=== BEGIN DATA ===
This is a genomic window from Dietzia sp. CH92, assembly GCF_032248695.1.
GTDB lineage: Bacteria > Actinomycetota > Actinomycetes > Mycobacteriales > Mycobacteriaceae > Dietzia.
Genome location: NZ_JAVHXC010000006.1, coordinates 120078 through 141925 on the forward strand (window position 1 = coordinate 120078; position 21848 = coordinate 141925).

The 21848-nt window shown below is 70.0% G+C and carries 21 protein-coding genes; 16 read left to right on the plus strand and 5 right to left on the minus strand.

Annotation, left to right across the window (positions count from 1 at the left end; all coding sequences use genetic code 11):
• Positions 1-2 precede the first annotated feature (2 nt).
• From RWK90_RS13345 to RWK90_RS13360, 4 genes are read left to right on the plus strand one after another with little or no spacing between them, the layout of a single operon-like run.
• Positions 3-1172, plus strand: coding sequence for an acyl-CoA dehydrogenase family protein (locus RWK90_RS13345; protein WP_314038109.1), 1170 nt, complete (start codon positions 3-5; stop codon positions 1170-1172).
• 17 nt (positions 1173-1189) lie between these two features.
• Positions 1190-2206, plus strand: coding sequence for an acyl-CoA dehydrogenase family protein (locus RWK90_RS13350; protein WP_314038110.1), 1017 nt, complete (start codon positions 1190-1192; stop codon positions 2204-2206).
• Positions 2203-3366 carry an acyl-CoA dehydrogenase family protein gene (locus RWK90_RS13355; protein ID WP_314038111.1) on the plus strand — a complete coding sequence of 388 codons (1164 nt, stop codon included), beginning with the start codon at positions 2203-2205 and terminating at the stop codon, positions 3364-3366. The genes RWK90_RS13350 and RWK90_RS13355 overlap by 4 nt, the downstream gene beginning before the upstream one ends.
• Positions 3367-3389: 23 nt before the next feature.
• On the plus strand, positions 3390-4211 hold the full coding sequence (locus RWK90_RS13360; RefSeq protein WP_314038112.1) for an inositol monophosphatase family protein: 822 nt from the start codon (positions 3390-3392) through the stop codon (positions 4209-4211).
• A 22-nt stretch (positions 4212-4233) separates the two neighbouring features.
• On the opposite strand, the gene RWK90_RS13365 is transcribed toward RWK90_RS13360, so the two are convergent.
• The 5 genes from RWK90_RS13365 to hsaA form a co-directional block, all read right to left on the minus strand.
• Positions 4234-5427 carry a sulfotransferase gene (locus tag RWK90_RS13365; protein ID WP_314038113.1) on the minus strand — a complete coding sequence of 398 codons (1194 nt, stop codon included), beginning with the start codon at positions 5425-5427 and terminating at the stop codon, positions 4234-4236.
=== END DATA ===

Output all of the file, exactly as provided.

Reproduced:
This is a genomic window from Dietzia sp. CH92, assembly GCF_032248695.1.
GTDB lineage: Bacteria > Actinomycetota > Actinomycetes > Mycobacteriales > Mycobacteriaceae > Dietzia.
Genome location: NZ_JAVHXC010000006.1, coordinates 120078 through 141925 on the forward strand (window position 1 = coordinate 120078; position 21848 = coordinate 141925).

The 21848-nt window shown below is 70.0% G+C and carries 21 protein-coding genes; 16 read left to right on the plus strand and 5 right to left on the minus strand.

Annotation, left to right across the window (positions count from 1 at the left end; all coding sequences use genetic code 11):
• Positions 1-2 precede the first annotated feature (2 nt).
• From RWK90_RS13345 to RWK90_RS13360, 4 genes are read left to right on the plus strand one after another with little or no spacing between them, the layout of a single operon-like run.
• Positions 3-1172, plus strand: coding sequence for an acyl-CoA dehydrogenase family protein (locus RWK90_RS13345; protein WP_314038109.1), 1170 nt, complete (start codon positions 3-5; stop codon positions 1170-1172).
• 17 nt (positions 1173-1189) lie between these two features.
• Positions 1190-2206, plus strand: coding sequence for an acyl-CoA dehydrogenase family protein (locus RWK90_RS13350; protein WP_314038110.1), 1017 nt, complete (start codon positions 1190-1192; stop codon positions 2204-2206).
• Positions 2203-3366 carry an acyl-CoA dehydrogenase family protein gene (locus RWK90_RS13355; protein ID WP_314038111.1) on the plus strand — a complete coding sequence of 388 codons (1164 nt, stop codon included), beginning with the start codon at positions 2203-2205 and terminating at the stop codon, positions 3364-3366. The genes RWK90_RS13350 and RWK90_RS13355 overlap by 4 nt, the downstream gene beginning before the upstream one ends.
• Positions 3367-3389: 23 nt before the next feature.
• On the plus strand, positions 3390-4211 hold the full coding sequence (locus RWK90_RS13360; RefSeq protein WP_314038112.1) for an inositol monophosphatase family protein: 822 nt from the start codon (positions 3390-3392) through the stop codon (positions 4209-4211).
• A 22-nt stretch (positions 4212-4233) separates the two neighbouring features.
• On the opposite strand, the gene RWK90_RS13365 is transcribed toward RWK90_RS13360, so the two are convergent.
• The 5 genes from RWK90_RS13365 to hsaA form a co-directional block, all read right to left on the minus strand.
• Positions 4234-5427 carry a sulfotransferase gene (locus tag RWK90_RS13365; protein ID WP_314038113.1) on the minus strand — a complete coding sequence of 398 codons (1194 nt, stop codon included), beginning with the start codon at positions 5425-5427 and terminating at the stop codon, positions 4234-4236.